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Energia UART Interrupt

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Hi,

 

I wonder if it is possible to cause a interrupt when receiving serial data.

This would have the big advantage to be able to wake up from sleep mode if new serial data is available.

By now, serial data is written in the rx buffer even in sleep mode, but afaik it's not possible to notice that in Energia.

I found lots of code for CCS for exactly this application, but i'm not able to port it for Energia.

 

Does anybody already has some example code or may help me to make the CCS code working in Energia?

 

Thanks! :)

 

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I don't believe so, generally speaking Arduino doesn't have a facility for doing this and I know Energia never implemented one. Also UART doesn't work right when using sleep, sleepSeconds or suspend, only delay will keep the main CPU clock spun up to keep the UART peripheral working.

 

As a stop gap, it might be possible to connect a jumper wire between the UART RXD line and an unused (and IRQ capable) GPIO then set it up to interrupt on the start bit and have it alert your app to wake--that might be a handy way to "wake on UART" actually from a deep sleep mode, but just know the first few characters coming through will be gibberish due to the lack of accurate clock in LPM3/LPM4 (sleep/sleepSeconds and suspend in Energia).

 

Your GPIO interrupt handler routine would probably disable its own interrupt right away, and your app would re-enable the interrupt just before going into deep sleep.

 

Sent from my Galaxy Note II with Tapatalk 4

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Thank you for your answer.

I connected P1_0 and P1_1, but it doesn't work as intended:

int interval = 10;
byte highbyte, lowbyte;

void setup() 
{      
  Serial.begin(9600);

  attachInterrupt(P1_0, receiveData, FALLING);
}

void loop() 
{
  if (parseData)
  parseSerial();
  
  //Main code here: Measuring data

  sleepSeconds(interval);
}

void receiveData()
{
  wakeup();
  detachInterrupt(P1_0);
  parseData = true;
}

void parseSerial()
{
  parseData = false;
  
  highbyte = Serial.read();
  delay(50);
  lowbyte = Serial.read();

  interval = highbyte * 256;
  interval = interval + lowbyte;
    
  attachInterrupt(P1_0, receiveData, FALLING);
}

I try to develop a sensor that can be configured via the Serial port. By default it should sleep for 10s between every measurement. The code works somehow, the interupt routine sets the "parseData" flag correctly and also the received data is correct. But unfortunately after triggering the interrupt the MCU stays sleeping for the remaining time, instead of processing the serial data instantly. With a interval of 10s that's not a problem, but if you habe to wait for 2h or longer to change the measuring interval, thats no possibility. Any idea how to fix this?

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Thank you for your answer.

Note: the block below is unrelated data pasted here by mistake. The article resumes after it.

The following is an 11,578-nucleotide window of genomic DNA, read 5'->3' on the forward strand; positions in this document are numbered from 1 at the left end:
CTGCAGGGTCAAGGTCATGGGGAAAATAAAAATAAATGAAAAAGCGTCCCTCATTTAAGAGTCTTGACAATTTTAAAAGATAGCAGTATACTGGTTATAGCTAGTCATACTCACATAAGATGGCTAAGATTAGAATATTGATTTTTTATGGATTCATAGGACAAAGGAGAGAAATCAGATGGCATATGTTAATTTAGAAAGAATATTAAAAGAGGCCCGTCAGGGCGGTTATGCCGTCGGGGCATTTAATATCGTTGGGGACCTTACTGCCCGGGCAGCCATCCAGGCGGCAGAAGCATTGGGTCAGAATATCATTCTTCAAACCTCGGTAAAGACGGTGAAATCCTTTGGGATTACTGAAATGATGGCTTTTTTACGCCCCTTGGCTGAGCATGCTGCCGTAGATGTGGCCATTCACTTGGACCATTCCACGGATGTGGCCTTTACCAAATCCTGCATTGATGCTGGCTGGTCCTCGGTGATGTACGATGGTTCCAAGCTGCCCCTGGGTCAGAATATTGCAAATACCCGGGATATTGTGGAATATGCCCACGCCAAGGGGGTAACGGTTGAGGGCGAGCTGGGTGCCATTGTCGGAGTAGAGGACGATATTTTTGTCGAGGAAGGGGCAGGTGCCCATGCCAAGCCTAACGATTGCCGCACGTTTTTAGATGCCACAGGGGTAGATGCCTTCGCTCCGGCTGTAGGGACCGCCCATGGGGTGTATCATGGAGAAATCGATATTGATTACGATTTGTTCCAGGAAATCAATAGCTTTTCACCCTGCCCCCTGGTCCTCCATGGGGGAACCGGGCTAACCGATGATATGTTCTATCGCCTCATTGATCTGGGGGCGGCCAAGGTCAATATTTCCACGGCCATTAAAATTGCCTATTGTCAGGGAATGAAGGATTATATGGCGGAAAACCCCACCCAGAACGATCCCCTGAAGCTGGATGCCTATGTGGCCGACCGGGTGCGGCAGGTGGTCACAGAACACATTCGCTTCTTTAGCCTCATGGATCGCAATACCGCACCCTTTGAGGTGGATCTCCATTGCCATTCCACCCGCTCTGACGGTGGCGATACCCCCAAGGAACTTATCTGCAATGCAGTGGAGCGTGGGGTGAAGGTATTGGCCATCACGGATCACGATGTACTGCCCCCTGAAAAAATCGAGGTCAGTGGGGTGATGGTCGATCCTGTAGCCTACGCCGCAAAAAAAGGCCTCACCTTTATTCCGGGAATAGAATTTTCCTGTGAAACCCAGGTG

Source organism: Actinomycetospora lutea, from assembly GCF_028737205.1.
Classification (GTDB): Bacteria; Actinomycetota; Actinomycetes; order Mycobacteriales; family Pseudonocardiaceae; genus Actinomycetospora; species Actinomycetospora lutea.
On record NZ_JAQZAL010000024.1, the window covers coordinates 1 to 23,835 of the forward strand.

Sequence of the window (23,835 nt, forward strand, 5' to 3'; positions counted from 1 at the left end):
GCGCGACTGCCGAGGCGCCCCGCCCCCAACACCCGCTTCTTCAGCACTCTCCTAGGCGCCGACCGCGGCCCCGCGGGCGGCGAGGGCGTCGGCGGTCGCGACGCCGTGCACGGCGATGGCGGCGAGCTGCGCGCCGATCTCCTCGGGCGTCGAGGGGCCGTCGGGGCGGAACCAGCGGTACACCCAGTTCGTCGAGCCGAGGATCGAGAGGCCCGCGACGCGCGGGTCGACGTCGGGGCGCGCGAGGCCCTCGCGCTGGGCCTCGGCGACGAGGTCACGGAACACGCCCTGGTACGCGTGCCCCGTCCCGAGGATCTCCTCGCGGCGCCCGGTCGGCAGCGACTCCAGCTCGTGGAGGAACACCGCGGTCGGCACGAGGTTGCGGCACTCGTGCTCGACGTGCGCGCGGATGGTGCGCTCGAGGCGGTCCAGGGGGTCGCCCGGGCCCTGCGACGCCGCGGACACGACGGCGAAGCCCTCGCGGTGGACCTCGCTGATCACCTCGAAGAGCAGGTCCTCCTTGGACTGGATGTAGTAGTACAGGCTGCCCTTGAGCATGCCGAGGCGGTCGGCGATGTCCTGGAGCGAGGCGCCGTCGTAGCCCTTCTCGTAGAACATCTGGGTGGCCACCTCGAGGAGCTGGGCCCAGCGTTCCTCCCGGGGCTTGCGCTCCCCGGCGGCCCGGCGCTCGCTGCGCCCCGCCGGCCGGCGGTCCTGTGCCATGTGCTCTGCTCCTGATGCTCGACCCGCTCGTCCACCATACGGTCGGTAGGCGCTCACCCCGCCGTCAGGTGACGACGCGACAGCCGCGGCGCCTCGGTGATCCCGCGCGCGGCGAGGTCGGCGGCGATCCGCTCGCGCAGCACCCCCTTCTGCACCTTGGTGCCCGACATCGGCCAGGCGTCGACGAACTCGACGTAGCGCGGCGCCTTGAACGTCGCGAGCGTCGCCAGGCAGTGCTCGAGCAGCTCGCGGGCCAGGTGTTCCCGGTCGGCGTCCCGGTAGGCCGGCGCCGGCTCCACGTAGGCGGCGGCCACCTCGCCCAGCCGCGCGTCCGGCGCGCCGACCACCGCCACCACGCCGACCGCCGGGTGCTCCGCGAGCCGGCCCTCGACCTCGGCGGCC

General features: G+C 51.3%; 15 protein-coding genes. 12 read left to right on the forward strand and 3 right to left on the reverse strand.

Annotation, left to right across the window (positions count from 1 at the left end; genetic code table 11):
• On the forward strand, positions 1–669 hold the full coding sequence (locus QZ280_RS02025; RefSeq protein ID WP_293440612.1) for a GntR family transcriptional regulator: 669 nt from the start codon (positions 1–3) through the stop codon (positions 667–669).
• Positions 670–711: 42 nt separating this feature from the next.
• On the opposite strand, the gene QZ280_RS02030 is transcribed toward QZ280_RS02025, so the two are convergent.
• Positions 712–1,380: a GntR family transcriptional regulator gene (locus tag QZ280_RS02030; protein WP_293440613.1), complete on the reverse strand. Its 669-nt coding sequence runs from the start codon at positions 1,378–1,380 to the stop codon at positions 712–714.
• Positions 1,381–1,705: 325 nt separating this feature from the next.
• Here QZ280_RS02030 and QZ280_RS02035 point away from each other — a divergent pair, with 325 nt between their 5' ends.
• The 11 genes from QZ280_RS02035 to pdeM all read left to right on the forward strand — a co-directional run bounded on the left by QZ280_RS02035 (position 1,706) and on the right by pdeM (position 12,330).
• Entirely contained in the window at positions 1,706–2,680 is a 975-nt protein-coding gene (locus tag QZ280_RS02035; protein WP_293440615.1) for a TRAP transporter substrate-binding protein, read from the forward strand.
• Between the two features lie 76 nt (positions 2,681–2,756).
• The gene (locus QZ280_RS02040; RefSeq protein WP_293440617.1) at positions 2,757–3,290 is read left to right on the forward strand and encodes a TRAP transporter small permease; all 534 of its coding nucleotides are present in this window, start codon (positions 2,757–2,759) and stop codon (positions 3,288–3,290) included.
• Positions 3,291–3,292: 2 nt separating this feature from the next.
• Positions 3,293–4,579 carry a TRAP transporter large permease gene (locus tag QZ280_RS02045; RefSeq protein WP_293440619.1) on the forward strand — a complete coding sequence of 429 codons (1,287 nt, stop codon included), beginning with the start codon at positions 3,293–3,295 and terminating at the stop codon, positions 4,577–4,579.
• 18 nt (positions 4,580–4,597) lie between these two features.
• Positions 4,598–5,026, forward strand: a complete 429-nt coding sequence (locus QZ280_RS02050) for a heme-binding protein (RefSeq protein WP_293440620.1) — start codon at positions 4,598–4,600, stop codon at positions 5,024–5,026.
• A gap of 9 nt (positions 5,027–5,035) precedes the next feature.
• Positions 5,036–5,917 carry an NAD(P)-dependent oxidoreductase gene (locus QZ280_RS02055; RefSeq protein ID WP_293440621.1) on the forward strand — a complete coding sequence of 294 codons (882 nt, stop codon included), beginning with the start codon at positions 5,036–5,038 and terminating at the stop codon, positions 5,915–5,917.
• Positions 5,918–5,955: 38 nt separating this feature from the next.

I connected P1_0 and P1_1, but it doesn't work as intended:

int interval = 10;
byte highbyte, lowbyte;

void setup() 
{      
  Serial.begin(9600);

  attachInterrupt(P1_0, receiveData, FALLING);
}

void loop() 
{
  if (parseData)
  parseSerial();
  
  //Main code here: Measuring data

  sleepSeconds(interval);
}

void receiveData()
{
  wakeup();
  detachInterrupt(P1_0);
  parseData = true;
}

void parseSerial()
{
  parseData = false;
  
  highbyte = Serial.read();
  delay(50);
  lowbyte = Serial.read();

  interval = highbyte * 256;
  interval = interval + lowbyte;
    
  attachInterrupt(P1_0, receiveData, FALLING);
}

I try to develop a sensor that can be configured via the Serial port. By default it should sleep for 10s between every measurement. The code works somehow, the interupt routine sets the "parseData" flag correctly and also the received data is correct. But unfortunately after triggering the interrupt the MCU stays sleeping for the remaining time, instead of processing the serial data instantly. With a interval of 10s that's not a problem, but if you habe to wait for 2h or longer to change the measuring interval, thats no possibility. Any idea how to fix this?

Well two things...

 

1. Since you're in LPM3 during sleepSeconds, then while the ISR should wake up & fire you can't expect the serial port to have much more than gibberish going on since SMCLK isn't running to feed the USCI (HW UART) peripheral its timing pulses necessary to synchronize its logic (and detection of outside events).  How you handle that I'm not entirely sure but I'd bet the main loop could sleep a fixed amount of time, say 50ms, doing Serial.read()'s and discarding the results, followed by a phase where it waits for pending data for up to 50ms before giving up.  Then the device which is sending this UART data can do its thing by sending 1 byte (to wake up the chip), wait 50ms, then send the real data.

2. Where is "parseData" declared?  Is it declared "volatile" as we'd expect (since it's modified inside ISRs and outside of ISR context)?

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